Whanganui foresters are worried by watching needles turn red and drop off radiata pines, Middle Districts Farm Forestry Association member Denis Hocking says.
He's had lots of inquiries about pine diseases, and the association is organising a workshop and field visit to hear some possible answers and get some discussion going.
The gist seems to be that the diseases are the result of long periods of warm, wet weather- a humidity that doesn't suit Pinus radiata.
Read more: Dieback disease affecting pines
The free workshop is on September 19 in Ashhurst and is open to anyone. It starts at 10.30 at the Valley Village Centre and moves to a site visit on the Pahiatua Track, finishing mid afternoon. Participants are asked to wear outdoor clothing and bring their lunch.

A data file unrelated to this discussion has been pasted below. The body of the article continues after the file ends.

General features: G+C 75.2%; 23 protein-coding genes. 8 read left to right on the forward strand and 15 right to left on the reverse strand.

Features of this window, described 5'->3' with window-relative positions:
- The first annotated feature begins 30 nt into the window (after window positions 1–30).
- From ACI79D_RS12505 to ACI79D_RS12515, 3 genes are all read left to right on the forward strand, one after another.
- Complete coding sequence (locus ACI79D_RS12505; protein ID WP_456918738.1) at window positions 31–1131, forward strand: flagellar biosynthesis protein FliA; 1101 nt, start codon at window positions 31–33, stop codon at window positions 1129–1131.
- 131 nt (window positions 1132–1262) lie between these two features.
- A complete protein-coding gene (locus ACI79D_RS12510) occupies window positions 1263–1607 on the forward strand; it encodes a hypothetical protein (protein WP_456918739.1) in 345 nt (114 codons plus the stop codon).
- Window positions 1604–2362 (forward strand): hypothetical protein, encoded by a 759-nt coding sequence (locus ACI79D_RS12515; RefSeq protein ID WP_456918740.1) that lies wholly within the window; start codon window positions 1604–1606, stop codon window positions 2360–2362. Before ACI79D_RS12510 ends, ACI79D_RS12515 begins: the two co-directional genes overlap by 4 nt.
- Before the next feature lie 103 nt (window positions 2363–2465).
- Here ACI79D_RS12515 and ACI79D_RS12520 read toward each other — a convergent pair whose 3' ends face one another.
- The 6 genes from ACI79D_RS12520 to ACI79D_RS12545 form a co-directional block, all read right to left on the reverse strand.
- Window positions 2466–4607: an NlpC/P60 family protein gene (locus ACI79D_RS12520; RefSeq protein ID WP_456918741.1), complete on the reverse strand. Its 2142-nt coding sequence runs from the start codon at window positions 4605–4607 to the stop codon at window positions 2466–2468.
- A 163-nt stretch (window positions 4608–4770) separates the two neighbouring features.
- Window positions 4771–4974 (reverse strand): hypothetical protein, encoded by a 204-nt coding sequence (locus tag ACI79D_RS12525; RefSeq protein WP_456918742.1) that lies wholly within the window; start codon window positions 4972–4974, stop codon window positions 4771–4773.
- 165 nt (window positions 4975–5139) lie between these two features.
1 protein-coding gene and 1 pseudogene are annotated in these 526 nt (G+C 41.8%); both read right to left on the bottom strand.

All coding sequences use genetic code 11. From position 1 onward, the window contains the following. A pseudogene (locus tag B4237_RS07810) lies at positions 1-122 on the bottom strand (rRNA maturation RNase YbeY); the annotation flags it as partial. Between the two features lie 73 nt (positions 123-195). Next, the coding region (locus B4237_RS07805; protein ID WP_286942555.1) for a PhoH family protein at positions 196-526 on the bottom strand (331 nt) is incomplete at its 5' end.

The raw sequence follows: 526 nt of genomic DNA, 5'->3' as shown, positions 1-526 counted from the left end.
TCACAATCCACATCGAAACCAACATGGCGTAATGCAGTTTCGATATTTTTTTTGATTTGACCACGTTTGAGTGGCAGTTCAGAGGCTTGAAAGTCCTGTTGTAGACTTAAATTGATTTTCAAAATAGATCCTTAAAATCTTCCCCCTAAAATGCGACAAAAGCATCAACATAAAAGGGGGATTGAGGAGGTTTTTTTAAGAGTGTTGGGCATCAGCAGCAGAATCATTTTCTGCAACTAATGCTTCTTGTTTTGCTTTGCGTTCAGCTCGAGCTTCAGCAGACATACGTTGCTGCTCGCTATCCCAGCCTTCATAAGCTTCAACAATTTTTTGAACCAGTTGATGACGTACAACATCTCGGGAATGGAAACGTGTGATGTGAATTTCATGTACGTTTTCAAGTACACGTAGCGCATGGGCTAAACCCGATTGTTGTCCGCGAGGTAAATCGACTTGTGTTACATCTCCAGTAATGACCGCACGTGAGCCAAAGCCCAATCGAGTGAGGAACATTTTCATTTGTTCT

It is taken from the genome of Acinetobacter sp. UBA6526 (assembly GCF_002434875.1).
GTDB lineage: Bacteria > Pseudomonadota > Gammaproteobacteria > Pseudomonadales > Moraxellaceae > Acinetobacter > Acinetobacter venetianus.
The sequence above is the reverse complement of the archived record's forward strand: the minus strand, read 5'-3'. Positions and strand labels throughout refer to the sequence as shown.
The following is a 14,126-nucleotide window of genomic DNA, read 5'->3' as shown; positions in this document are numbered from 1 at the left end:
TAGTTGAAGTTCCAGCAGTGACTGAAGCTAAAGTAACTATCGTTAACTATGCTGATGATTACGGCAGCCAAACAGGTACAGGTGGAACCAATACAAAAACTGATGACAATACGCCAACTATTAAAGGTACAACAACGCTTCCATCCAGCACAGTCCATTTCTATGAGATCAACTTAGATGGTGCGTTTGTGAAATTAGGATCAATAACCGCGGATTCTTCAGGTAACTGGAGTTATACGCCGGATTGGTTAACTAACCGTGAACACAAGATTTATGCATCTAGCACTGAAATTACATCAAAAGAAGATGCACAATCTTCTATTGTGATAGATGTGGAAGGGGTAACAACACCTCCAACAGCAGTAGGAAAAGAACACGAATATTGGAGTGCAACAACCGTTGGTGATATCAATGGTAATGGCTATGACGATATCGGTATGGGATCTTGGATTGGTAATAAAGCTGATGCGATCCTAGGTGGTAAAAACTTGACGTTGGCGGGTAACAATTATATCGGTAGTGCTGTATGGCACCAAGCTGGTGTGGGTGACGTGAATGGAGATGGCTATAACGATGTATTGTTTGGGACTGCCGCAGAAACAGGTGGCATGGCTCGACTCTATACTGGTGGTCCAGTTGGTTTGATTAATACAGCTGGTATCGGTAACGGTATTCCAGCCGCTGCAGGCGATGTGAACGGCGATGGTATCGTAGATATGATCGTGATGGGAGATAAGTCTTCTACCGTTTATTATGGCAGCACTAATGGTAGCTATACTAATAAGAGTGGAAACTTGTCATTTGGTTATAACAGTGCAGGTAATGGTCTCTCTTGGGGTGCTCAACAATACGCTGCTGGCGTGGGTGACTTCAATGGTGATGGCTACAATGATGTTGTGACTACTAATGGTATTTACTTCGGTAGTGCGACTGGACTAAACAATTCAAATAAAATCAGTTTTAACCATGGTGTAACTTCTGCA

The disease problem is across the southern North Island, Mr Hocking said.
The most obvious disease is red needle cast, Phytophthora pluvialis. It can cause needles to fall off the tree, leaving its canopy very thin. It's at its worst from July to September and can affect trees of any age.
It is common in the wider Whanganui region, but more prevalent further north.
It's seldom fatal, Mr Hocking said, with new growth coming on in spring.
Red needle cast isn't the only disease that attacks New Zealand's commonest forestry tree. Dothistroma and Cycloneusma are two other fungal diseases also favoured by humid conditions.
One of the speakers at the association's workshop on September 19 will be Dr Nari Williams, from Scion, the leader in its foliar diseases group. The other will be Brent Rogan, the Ministry for Primary Industries' regional forestry health contractor.
They and other foresters will talk about the various diseases, possible treatments and ways to avoid them.
For more information contact Mr Hocking, firstname.lastname@example.org or 06 322 1254; or Patrick Murray, email@example.com or 06 376 5212.